29/07/2019 - 16:08

"Nudge: influencing behavior in 5 steps" by Jonathan Bros


People Can Be Nudged to Make Better Decisions and it’s Incredibly Simple.

Every day we make thousands of conscious and subconscious decisions – how to dress, what to eat, where to invest one’s money, who to vote for, etc. Although we are generally not pressurized, we are still subjected to real influence: the context in which we make our choices is decisive. We are more inclined to do something if we see others or our family circle doing it frequently.

Sometimes, our need to adhere to social context is so strong that it can even change our perception of reality. Although our close friends insist on the fact that an object has a certain appearnace, we see it differently.

We also perceive a problem differently depending on the way it is presented to us For example, it is always easier to accept surgery if you know that 90% of the patients who have already had the operation are still alive five years later. And it is much harder to accept knowing that 10% of patients died following the same operation.

A Non-Restrictive Incentive-Based Approach

So, people can be encouraged to change their behavior for the better, if you explain how. The nudge principle is to devise a choice architecture to help individuals make better decisions, while giving them freedom of choice. A nudge is simple and does not cost much, yet it alters the behavior of individuals in a predictable fashion, without creating restriction. Behavioral economics, which conceptualized the nudge, focuses on incentive-based approaches rather than on rule restrictions (also read the page: “Nudge, the new marketer’s ally”).

There are many targets and areas of intervention in behavioral economics: the improvement of company productivity, the fight against discrimination, obesity and smoking, the choice of supplementary pension schemes, environmental protection and waste reduction, influencing how you choose between one product and another, etc. Nudges can be applied to consumers, communities, users and employees.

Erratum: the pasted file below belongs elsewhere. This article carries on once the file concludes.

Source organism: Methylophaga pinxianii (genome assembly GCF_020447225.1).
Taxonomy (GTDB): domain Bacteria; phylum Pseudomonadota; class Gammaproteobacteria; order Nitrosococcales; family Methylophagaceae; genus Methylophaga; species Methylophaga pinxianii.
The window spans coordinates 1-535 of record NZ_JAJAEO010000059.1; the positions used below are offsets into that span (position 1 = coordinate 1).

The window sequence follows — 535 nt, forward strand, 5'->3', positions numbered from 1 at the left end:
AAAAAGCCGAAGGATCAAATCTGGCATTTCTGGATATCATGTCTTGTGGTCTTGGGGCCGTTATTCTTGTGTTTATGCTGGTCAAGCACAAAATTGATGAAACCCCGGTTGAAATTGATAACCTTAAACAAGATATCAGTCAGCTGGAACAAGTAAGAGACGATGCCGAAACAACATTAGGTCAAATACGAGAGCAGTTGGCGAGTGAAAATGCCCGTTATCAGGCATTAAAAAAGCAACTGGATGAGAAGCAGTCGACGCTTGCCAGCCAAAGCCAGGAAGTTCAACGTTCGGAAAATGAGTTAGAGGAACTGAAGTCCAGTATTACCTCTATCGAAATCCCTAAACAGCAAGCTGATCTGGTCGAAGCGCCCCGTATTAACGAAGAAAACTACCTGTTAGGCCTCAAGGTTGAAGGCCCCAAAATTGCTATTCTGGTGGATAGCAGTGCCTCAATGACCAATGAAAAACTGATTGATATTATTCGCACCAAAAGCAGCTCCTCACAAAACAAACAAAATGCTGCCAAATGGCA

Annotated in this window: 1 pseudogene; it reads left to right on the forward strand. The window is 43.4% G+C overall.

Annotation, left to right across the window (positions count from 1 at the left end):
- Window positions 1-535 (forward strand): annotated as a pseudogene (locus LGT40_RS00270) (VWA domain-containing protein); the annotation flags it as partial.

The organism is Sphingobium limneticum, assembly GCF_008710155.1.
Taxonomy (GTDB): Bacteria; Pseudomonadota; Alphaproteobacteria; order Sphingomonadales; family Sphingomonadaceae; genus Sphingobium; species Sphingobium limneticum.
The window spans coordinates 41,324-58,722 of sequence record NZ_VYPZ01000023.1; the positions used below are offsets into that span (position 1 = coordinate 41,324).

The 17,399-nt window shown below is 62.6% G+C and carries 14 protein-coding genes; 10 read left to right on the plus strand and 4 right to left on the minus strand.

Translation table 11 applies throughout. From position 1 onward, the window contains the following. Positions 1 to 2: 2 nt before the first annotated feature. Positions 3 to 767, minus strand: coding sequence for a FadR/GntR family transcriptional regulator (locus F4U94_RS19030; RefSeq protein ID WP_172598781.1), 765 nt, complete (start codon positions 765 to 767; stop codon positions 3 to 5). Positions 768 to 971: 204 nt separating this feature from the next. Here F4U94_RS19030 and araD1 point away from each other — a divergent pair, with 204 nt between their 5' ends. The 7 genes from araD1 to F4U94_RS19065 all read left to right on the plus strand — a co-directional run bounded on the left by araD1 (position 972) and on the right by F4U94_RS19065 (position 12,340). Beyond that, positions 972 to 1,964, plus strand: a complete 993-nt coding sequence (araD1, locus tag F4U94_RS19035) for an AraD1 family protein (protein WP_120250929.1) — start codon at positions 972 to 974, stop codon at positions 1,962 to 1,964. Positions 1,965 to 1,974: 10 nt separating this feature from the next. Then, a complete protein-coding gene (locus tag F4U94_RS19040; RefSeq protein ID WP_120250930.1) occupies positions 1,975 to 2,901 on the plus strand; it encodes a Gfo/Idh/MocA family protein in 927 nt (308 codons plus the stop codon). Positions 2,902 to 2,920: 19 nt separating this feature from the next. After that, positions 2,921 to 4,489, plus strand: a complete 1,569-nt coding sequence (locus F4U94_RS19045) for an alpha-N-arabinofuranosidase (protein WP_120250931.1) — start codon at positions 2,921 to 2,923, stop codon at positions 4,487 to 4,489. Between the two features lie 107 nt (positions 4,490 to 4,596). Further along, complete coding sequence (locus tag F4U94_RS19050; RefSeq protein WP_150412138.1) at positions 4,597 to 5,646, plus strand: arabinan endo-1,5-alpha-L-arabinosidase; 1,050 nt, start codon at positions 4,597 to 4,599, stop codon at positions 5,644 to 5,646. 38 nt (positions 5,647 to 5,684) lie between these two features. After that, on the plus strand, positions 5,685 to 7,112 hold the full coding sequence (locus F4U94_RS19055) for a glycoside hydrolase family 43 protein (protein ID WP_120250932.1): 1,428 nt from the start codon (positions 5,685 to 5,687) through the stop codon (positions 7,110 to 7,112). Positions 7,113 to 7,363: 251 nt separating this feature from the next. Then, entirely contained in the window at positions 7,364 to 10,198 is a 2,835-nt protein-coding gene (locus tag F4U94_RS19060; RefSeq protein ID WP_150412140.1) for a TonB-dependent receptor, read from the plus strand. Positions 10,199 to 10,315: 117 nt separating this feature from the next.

In Great Britain, for example, the Nudge Unit set up by David Cameron’s government changed the Organ Donor Register web page, by adding the sentence “every day thousands of people who see this page decide to register” and by adding the NHS logo. By playing on this association and on the social norm, coupled with the impact of the red logo, the registration rate increased from 2.3 percent to 3.2 percent in one year, representing 96,000 additional registrations.

Preferences are not always coherent or rational and our knowledge of them is imperfect. We lack experience, particularly concerning our most binding choices. These biases can explain suboptimal decisions: inadequate long-term savings, unsuitable insurance policies (short-term versus long-term, for example), high risk health behaviors (cigarettes, alcohol, etc.), resistance to change, etc. So here is some advice to help you set up an effective nudge strategy.

1. Identify What You Intend to Improve